The next year was more subdued,: I made a Spuds MacKenzie mask out of papier-mache. Spuds was the party dog used in the very popular ads for Bud Light. I think I won that year. Junior year I made an awesome set of fangs in dental tech class. (I went to the High School for the Health Professions so that was an option for us, and truthfully the only reason I took that class was so I could learn to make molds and casts for special effects.) My vampire costume was kind of lazy, but I didn’t want to go gory because I was trying to still look cute for a boy I liked. Massive fail — when he finally talked to me, I spit all over him trying to talk with those big ass vampire fangs in. Plus the teeth gave me a lisp so everything I said sounded even gayer than normal. By the way, I just looked that guy up on Facebook and thank God for unanswered prayers.

My senior year I killed it. I was in charge of a senior fundraiser so we put together a haunted house inside Room 205, our multipurpose room that was rumored to be haunted because the lights would always flicker. It was cheesy and a little corny, but had a couple of genuine scares, too. I was very proud of it. I was the tour guide and made my entire costume. I was Pinhead. (Hellraiser was huge that year.) I made the entire mask out of latex on a wig head. The pins were made from the prongs from a hair brush that I melted, painted and glued down very meticulously. It came out better than I could have hoped.

I had so much fun leading my fellow students though our haunted house. Some wouldn’t come near me and some screamed and ran away, which to me was the absolute best feeling. We raised a lot of money and had a blast doing it but it was a lot of work. That was I think the first time I used my weirdness for good. Being weird and fitting in are not easy but it is awesome when it happens.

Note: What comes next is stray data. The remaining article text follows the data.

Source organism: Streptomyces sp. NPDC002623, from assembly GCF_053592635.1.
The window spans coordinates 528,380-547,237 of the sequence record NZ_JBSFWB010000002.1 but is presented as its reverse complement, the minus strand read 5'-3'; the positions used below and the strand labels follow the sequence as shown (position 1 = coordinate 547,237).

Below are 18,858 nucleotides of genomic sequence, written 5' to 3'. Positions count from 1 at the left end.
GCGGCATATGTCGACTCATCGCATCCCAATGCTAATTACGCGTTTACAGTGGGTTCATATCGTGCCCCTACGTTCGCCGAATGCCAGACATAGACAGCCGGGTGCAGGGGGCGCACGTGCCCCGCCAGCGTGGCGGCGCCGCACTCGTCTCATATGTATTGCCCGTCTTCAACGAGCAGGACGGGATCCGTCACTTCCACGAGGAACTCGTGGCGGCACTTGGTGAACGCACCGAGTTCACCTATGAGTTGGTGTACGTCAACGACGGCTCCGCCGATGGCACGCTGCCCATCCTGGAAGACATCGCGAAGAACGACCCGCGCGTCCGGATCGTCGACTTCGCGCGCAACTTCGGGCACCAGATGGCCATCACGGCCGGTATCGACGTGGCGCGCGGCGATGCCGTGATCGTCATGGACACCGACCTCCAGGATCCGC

Speaking of Halloween, who could forget the original Halloween movie. Michael Myers goes after his sister Laurie Strode to kill her and kills any and everybody that got in his way. A true classic. Laurie Strode was played by Miss Big Titties herself, Jamie Lee Curtis, and boy do I have a story about her — actually, one my mother told us years ago.

When Mom was a little girl, they lived in California. My grandpa was a ranchhand on Tony Curtis’ ranch. One day, he took my mom, who was 11 or 12 at the time, with him to work the horses. There she met a young Jamie Lee, who was also about 12. She was as my mother put it, “a little bitch!” She had a stick that she kept hitting her horse with. My mother told her, “If you hit that horse again I’m gonna whoop your ass.” She hit the horse again and so my mom whooped Jamie Lee’s ass. Needless to say, Grandpa didn’t work for Mr. Curtis long after that.
My mother told us that story a few times over the years. Most anytime we saw Jamie Lee Curtis in a movie, she’d say “I whooped her ass!” We always kinda rolled our eyes like, “Whatever, woman:” … until I brought it up to my grandpa a few years before he passed. I asked him if the story was true, he said “Hell, yes, it was true! I have never been more proud of your Momma.” I love that story, and even now every time I see that Activia pushing bitch, I think…my momma kicked her ass!
Happy fall, everyone! Remember to love more, bitch less and be fabulous! XOXO, Cassie Nova.

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This article appeared in the Dallas Voice print edition October 14, 2016.